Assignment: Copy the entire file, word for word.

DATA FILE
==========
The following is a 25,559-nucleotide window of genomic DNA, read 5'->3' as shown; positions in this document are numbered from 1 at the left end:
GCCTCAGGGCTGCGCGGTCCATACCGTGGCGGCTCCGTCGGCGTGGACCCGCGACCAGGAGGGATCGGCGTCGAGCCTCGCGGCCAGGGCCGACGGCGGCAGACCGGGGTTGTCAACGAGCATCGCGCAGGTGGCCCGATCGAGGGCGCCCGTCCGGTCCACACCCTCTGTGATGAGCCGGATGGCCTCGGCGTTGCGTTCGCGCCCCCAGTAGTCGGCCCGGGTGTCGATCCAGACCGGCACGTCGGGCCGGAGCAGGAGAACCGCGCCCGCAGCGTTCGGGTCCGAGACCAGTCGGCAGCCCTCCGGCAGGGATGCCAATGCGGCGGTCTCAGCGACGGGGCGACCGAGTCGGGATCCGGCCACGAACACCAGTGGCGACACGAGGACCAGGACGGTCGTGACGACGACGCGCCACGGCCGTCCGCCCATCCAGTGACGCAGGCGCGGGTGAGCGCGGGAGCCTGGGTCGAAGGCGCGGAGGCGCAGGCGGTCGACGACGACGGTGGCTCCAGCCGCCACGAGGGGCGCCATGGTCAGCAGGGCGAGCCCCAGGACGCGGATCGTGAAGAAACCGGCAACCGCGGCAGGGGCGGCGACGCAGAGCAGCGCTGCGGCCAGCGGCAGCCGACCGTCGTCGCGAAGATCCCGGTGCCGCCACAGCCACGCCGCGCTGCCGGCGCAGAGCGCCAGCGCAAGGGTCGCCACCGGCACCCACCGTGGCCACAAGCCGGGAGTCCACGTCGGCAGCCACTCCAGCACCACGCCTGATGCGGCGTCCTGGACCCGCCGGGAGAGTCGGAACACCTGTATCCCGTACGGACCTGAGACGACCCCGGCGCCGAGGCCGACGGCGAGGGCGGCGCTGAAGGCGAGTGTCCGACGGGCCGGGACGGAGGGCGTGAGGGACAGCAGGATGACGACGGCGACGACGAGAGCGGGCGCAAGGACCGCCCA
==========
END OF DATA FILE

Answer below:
The following is a 25,559-nucleotide window of genomic DNA, read 5'->3' as shown; positions in this document are numbered from 1 at the left end:
GCCTCAGGGCTGCGCGGTCCATACCGTGGCGGCTCCGTCGGCGTGGACCCGCGACCAGGAGGGATCGGCGTCGAGCCTCGCGGCCAGGGCCGACGGCGGCAGACCGGGGTTGTCAACGAGCATCGCGCAGGTGGCCCGATCGAGGGCGCCCGTCCGGTCCACACCCTCTGTGATGAGCCGGATGGCCTCGGCGTTGCGTTCGCGCCCCCAGTAGTCGGCCCGGGTGTCGATCCAGACCGGCACGTCGGGCCGGAGCAGGAGAACCGCGCCCGCAGCGTTCGGGTCCGAGACCAGTCGGCAGCCCTCCGGCAGGGATGCCAATGCGGCGGTCTCAGCGACGGGGCGACCGAGTCGGGATCCGGCCACGAACACCAGTGGCGACACGAGGACCAGGACGGTCGTGACGACGACGCGCCACGGCCGTCCGCCCATCCAGTGACGCAGGCGCGGGTGAGCGCGGGAGCCTGGGTCGAAGGCGCGGAGGCGCAGGCGGTCGACGACGACGGTGGCTCCAGCCGCCACGAGGGGCGCCATGGTCAGCAGGGCGAGCCCCAGGACGCGGATCGTGAAGAAACCGGCAACCGCGGCAGGGGCGGCGACGCAGAGCAGCGCTGCGGCCAGCGGCAGCCGACCGTCGTCGCGAAGATCCCGGTGCCGCCACAGCCACGCCGCGCTGCCGGCGCAGAGCGCCAGCGCAAGGGTCGCCACCGGCACCCACCGTGGCCACAAGCCGGGAGTCCACGTCGGCAGCCACTCCAGCACCACGCCTGATGCGGCGTCCTGGACCCGCCGGGAGAGTCGGAACACCTGTATCCCGTACGGACCTGAGACGACCCCGGCGCCGAGGCCGACGGCGAGGGCGGCGCTGAAGGCGAGTGTCCGACGGGCCGGGACGGAGGGCGTGAGGGACAGCAGGATGACGACGGCGACGACGAGAGCGGGCGCAAGGACCGCCCA